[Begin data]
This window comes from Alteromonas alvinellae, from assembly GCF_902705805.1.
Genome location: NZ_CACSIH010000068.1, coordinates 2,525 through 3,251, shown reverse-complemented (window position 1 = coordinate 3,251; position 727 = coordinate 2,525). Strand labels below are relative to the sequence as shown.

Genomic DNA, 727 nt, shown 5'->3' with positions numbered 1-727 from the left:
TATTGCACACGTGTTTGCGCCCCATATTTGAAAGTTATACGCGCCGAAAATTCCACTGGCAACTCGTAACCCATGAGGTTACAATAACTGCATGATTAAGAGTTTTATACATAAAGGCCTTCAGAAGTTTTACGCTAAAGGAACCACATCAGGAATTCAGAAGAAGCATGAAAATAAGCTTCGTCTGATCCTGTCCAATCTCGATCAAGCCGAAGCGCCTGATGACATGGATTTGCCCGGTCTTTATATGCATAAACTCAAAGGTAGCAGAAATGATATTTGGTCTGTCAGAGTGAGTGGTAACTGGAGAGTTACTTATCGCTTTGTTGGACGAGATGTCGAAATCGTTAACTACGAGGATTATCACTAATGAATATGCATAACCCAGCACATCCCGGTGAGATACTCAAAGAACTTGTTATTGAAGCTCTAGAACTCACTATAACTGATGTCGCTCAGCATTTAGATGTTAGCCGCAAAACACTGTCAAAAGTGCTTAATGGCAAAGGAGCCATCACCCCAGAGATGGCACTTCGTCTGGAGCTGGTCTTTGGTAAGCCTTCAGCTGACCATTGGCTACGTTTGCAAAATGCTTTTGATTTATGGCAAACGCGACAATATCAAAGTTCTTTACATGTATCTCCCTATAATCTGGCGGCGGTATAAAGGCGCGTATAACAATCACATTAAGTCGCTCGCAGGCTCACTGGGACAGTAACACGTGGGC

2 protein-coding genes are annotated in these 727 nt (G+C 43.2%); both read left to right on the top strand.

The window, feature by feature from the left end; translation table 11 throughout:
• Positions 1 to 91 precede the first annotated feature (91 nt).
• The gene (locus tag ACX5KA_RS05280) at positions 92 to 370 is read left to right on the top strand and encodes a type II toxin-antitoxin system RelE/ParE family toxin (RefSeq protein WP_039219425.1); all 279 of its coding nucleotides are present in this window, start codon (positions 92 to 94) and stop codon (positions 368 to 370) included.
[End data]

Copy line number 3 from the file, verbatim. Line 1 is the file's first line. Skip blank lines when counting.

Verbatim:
Genomic DNA, 727 nt, shown 5'->3' with positions numbered 1-727 from the left: